Doctor insights on:
How Does Kidney Failure Effect Glucose Levels
The blood sugar concentration or blood glucose level is the amount of glucose (sugar) present in the blood of a human or animal. The body naturally tightly regulates blood glucose levels as a part of metabolic homeostasis. Glucose is the primary source of energy for the body's cells, and blood lipids (in the form of fats and oils) are primarily ...Read more
Can cause it: Severe dehydration can cause +/or worsen kidney failure. Your kidneys are sensitive to the amount of fluid circulating in your body. They are primarily responsible for excreting the extra amount into your urine. Too little fluid going into the kidneys because you are dehydrated keeps them from working well. However, if they have already failed, + you don't make urine, there won't be an effect. ...Read moreSee 1 more doctor answer
It doesn't.: You need relatively normal kidney function to take metformin, but metformin doesn't cause kidney problems. If you take metformin when you have poor kidney function, you may run the risk of lactic acidosis, which can make you very ill. Metformin is very safe, however, for people with normal overall health. ...Read more
With insulin: When potassium gets high it can be lowered in the blood by shifting it into the cells. Insulin (and some other drugs) do this. Dextrose (glucose) can stimulate production of Insulin for some effect. For very high potassium levels Insulin and dextrose are both given for more vigorous effect. ...Read more
Low blood sugar: Kidney failure affects sugar in different ways 1. If you are on meds for diabetes, these meds are cleared slowly by the kidney, so their effect is longer, so you have the risk of low sugars. 2.Advanced kidney failure reduces appetite , so one can have low sugars if they continue the same dose of meds 3.You can also develop resistance to meds , which requires to adjust the dose. ...Read more
High potassium: Diabetic ketoacidosis (DKA) increases potassium (K) levels due to the acidosis (A) seen in DKA. A causes K to leave the cells and go into the blood. As DKA is treated, the A resolves, increasing the pH of the blood, so K goes back into the cells lowering the blood K level. ...Read more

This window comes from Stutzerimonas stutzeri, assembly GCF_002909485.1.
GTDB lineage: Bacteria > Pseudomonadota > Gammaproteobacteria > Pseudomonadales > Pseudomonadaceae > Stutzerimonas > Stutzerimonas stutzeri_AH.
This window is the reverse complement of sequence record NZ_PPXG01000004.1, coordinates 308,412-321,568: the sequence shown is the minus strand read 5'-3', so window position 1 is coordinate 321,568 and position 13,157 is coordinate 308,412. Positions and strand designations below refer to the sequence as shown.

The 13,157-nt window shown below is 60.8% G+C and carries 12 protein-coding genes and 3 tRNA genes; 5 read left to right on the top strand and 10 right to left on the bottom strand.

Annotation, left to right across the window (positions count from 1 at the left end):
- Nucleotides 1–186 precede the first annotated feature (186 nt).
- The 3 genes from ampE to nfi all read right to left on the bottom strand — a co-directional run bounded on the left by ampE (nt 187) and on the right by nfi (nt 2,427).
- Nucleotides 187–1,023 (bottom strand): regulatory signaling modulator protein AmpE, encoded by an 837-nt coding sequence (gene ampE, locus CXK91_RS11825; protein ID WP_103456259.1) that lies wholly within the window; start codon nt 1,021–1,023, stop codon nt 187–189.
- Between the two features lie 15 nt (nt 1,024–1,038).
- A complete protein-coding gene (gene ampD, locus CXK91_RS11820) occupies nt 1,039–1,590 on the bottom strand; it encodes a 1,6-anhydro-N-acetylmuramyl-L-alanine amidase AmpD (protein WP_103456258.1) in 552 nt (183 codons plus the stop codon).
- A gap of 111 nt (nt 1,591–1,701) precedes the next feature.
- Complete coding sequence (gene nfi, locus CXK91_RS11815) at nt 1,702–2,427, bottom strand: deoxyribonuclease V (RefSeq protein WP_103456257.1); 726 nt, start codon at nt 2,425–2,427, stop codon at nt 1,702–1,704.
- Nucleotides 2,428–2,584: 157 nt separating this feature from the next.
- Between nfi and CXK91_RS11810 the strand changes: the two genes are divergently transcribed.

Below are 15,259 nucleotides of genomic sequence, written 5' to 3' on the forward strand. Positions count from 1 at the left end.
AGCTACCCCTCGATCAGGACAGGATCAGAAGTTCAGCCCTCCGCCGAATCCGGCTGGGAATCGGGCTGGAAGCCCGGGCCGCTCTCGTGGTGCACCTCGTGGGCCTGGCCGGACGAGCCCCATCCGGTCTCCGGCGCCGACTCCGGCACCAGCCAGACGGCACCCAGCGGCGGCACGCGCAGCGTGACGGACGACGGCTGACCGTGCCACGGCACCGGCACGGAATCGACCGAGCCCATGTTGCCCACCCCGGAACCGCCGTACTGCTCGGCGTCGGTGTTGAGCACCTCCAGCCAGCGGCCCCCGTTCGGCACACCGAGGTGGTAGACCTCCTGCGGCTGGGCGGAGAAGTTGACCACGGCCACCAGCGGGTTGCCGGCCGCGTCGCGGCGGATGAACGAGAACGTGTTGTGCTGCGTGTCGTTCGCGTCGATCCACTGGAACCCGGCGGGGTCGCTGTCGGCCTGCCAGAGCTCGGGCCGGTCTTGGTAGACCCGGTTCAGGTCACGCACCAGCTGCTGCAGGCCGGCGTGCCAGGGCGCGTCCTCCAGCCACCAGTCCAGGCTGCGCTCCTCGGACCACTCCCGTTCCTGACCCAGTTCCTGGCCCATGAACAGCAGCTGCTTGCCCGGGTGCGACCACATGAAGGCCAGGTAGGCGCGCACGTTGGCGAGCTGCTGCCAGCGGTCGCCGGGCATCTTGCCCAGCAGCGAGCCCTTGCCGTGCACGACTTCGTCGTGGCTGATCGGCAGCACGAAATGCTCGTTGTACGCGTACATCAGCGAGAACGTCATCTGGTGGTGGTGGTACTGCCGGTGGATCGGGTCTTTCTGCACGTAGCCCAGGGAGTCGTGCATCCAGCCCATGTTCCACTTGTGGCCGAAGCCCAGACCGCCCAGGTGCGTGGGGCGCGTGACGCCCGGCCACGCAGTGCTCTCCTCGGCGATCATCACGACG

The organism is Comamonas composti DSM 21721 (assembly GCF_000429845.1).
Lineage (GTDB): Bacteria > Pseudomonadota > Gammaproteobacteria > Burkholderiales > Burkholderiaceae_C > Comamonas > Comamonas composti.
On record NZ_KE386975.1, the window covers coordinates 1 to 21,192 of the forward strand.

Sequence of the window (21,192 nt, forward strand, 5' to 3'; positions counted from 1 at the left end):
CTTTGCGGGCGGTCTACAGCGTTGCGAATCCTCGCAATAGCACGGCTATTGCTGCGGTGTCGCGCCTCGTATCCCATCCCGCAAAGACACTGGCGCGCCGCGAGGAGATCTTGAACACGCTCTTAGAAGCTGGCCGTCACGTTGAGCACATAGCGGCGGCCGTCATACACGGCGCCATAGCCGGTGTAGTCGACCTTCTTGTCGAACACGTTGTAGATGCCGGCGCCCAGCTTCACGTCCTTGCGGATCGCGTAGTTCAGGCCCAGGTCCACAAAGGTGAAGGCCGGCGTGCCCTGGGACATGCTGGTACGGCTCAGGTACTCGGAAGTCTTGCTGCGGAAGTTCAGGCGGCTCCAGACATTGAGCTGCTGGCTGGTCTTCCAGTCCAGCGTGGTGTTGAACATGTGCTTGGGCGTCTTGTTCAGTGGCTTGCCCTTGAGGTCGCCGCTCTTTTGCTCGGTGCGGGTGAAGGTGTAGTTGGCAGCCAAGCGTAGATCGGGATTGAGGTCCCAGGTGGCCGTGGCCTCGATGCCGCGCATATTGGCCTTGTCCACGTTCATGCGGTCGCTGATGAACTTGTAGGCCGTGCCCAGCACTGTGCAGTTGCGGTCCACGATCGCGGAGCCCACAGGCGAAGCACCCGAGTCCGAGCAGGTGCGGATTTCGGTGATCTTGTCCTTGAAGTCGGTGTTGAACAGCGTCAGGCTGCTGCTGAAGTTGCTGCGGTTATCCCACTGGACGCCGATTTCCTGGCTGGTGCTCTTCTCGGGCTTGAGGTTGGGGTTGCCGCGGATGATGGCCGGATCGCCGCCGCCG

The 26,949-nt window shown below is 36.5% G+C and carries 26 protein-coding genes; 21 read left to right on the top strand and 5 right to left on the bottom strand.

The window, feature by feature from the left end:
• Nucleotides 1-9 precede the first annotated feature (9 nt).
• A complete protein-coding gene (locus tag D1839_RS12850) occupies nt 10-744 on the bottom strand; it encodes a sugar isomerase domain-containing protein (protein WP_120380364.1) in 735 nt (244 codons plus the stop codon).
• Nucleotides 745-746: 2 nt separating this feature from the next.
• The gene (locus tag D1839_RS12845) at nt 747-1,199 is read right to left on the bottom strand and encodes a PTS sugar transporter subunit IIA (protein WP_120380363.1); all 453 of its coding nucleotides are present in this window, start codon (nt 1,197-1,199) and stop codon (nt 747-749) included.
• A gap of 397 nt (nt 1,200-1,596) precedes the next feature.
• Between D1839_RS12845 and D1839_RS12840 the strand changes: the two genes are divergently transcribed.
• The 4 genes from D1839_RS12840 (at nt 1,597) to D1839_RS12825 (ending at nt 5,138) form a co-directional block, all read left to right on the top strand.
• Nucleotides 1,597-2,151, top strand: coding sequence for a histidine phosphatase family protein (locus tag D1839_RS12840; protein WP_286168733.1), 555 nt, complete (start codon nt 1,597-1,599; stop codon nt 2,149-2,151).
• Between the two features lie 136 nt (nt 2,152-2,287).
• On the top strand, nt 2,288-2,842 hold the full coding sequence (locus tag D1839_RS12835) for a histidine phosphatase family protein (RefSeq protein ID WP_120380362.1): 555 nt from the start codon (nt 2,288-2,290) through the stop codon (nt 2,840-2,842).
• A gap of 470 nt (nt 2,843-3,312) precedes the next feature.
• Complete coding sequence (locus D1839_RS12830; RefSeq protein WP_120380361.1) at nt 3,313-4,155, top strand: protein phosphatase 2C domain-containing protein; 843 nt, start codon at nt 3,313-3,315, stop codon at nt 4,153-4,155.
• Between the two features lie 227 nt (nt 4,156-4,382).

Not directly: Cardiac output is the amount of blood flow generated by the heart over a given time frame. Potassium is a critical electrolyte for body health and cardiac function, especially its rhythm. Although high or low potassium levels can create major, potentially fatal, irregularities in the heart rhythm, those levels do not directly affect the cardiac output per se. ...Read moreSee 1 more doctor answer
Levels = volumes?: Blood levels meaning blood volumes? Cardiac output is the volume of blood being pumped by the heart per minute. It is calculated by stroke volume x heart rate. Stroke volume is the volume of blood pumped from one ventricle of the heart with each beat. ...Read moreSee 1 more doctor answer
Impairs Nervous Sys: Chronically high blood sugar (diabetes mellitus) impairs the central and peripheral nervous system both directly and indirectly. The brain's only source of energy is glucose and chronically high readings (above 270 mg/dl) is associated with mild cognitive dysfunction. Indirect effects include acceleration of atherosclerosis increasing the risk for stroke and kidney failure. This is but a few ex. ...Read more
Depends: Hi. Cortisol (hydrocortisone) in excess (either endogenous = Cushing's syndrome, or exogenous as prednisone) antagonized insulin's effects and can raise blood sugar. When everything's working normally (normal cortisol, or normal replacement in adrenal insufficiency) does not antagonize insulin and sugar in a pathophysiologic way. So really, it comes down to is the glucocorticoid in excess. ...Read more
The kidneys are paired organs that lie on either side of the vertebral column. Part of their critical functions include the excretion of urine and removal of nitrogenous wastes products from the blood. They regulate acid-base, electrolyte, fluid balance and blood pressure. Through hormonal signals, the kidneys control the ...Read more
A condition in which your kidneys suddenly stop working normally. Since your kidneys remove waste products and help balance water and salt and other minerals (electrolytes) in your blood, when your kidneys stop working, waste products, fluids, and electrolytes build up in your body. This can cause problems ...Read more
- Talk to a doctor live online for free
- Does kidney failure affect your energy levels?
- Side effect of kidney failure
- How does the pancreas control blood glucose levels?
- Ask a doctor a question free online
- How does homeostasis control blood glucose levels?
- How does dehydration affect blood glucose levels?
- Effect of carbohydrates on blood glucose levels
- How does thyroids effect the liver and kidneys?
- Talk to a endocrinologist online for free